This month a civic-minded photographer, Carol M. Highsmith, filed a lawsuit against Getty Images. Highsmith has donated her work to the public domain via the Library of Congress.

Consequently, it was a surprise to her to receive an infringement notice for using one of her own photographs. Getty Images, a corporate stock photo cite, hosts a collection of public domain images on its site, apparently without indicating they are public domain.

Getty’s enforcement arm, Licensing Compliance Services, apparently didn’t put a parameter in they monitoring algorithm to disregard public domain images.  So they ended up threatening public access activist for using her own work.

Highsmith is not the only person disenchanted with Getty.

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In 2006, Bruce sold iStockphoto to Getty Images for around £30 million, and later left the company, but has now decided to start a new stock image venture. We caught up with him to find out why.

AA: Why did you sell iStockphoto to Getty Images?

BL: “There were several reasons. I had partners I couldn’t get along with. They were focused on revenue and profits. I was focused on the community. I couldn’t afford to buy them out. I felt like I had accomplished everything I had set out to do.

“I love to build things, trying to maximise revenue and margins is not as exciting to me. The community at iStock was surprisingly strong. Even today, with nobody at the helm of iStockphoto, there are still people hanging on the ship as it is sinking into the depths of apathy.”

File:Bratislava Bronze Paparazzo.jpg

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“It’s hard for me to criticize their corporation,” Livingstone says. “They’re responsible to their shareholders. They have to keep making profits and keep having growth. I totally get it. I don’t fault them for that.” But within his photographer network, it seemed like what started as a friendly business had grown up to become a monster. “One of the most depressing ones for me,” Livingstone says, “[were] people who I had helped change their lives—real estate agents or veterans or policemen who had quit their jobs and had focused on making stock photography and were earning a living—suddenly saying, I’m going to have to go back to my old job.”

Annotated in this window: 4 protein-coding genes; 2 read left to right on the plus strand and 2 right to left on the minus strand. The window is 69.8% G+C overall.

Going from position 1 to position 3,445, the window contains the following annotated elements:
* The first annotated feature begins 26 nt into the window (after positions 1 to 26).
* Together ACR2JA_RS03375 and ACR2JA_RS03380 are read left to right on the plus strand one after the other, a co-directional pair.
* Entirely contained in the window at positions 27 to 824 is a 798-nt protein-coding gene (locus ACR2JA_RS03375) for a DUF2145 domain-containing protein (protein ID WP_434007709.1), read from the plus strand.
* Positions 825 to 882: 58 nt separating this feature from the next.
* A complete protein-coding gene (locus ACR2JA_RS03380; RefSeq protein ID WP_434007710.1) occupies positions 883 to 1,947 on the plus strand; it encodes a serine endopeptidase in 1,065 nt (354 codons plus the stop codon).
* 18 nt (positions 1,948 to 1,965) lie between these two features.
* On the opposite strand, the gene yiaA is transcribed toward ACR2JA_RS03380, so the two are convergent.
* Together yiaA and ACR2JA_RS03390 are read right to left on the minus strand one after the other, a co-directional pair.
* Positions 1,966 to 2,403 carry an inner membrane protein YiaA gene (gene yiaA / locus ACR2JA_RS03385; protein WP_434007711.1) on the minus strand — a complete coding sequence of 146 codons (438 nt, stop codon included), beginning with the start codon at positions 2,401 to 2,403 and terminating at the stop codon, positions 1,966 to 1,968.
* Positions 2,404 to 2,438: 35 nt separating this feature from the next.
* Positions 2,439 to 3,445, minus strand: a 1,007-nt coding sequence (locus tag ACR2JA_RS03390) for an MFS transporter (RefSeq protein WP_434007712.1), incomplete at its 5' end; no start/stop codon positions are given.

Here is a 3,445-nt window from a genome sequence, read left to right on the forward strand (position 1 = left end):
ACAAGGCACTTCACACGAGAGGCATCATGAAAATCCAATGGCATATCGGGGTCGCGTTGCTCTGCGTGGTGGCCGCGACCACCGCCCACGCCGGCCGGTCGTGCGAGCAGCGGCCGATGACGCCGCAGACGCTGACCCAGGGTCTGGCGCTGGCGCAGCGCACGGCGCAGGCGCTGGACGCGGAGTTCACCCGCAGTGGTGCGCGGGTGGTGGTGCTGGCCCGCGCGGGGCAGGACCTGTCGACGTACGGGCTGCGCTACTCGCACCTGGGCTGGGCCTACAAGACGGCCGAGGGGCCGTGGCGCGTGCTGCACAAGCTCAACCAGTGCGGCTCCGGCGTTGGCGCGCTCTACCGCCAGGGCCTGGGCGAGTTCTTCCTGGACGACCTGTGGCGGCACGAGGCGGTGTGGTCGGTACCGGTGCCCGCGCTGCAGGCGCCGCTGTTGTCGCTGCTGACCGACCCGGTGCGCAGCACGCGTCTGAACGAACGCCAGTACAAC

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Their start-up story was the stuff of fairytales. But in 2012, three years after selling iStockphoto to Getty Images for US$50 million, Bruce Livingstone and Brianna Wettlaufer decided to start all over again. The pair, along with a small team of iStockphoto veterans, founded Stocksy – a rapidly growing photographer’s co-operative where the photographers own equity in the company, with a finely curated collection of stock photos and a distinctive aesthetic driven by a relentless ambition to make stock photography better than it has been before. Where this industry often pays photographers around 20 percent of profits from each license, Stocksy passes on 50 per cent on all photos, as well as paying dividends.

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Stocksy is home to a highly curated collection of royalty-free stock photography that is beautiful, distinctive, and highly usable.

We’re also a cooperative! (Think more artist respect and support, less patchouli.) We believe in creative integrity, fair profit sharing, and co-ownership, with every voice being heard.


We are a photographer-owned cooperative founded on the principles of equality, respect, and fair distribution of profits. Our contributing photographers receive 50% of a Standard License Purchase and 75% of an Extended License Purchase – and every single Stocksy contributor receives a share of the company.

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The model has competition elsewhere, but its co-op structure means each of Stocksy’s 600 contributing photographers directly benefits from year-end profits.

“After a year of operating, we’re getting close to that magic number of $200,000 in royalty payments per month,” Livingstone says. “We hit profitability after eight months, started spending again and now we’re in profitability again. It’s evidence that we’re there. After a year, for any business, it’s kind of unheard of, especially for an online start-up.”

“The co-op model helps set up a new paradigm, but it doesn’t help the other 95,000 photographers out there struggling,” Livingstone says. “But we wanted to create something sustainable first and then worry about big numbers after that.”

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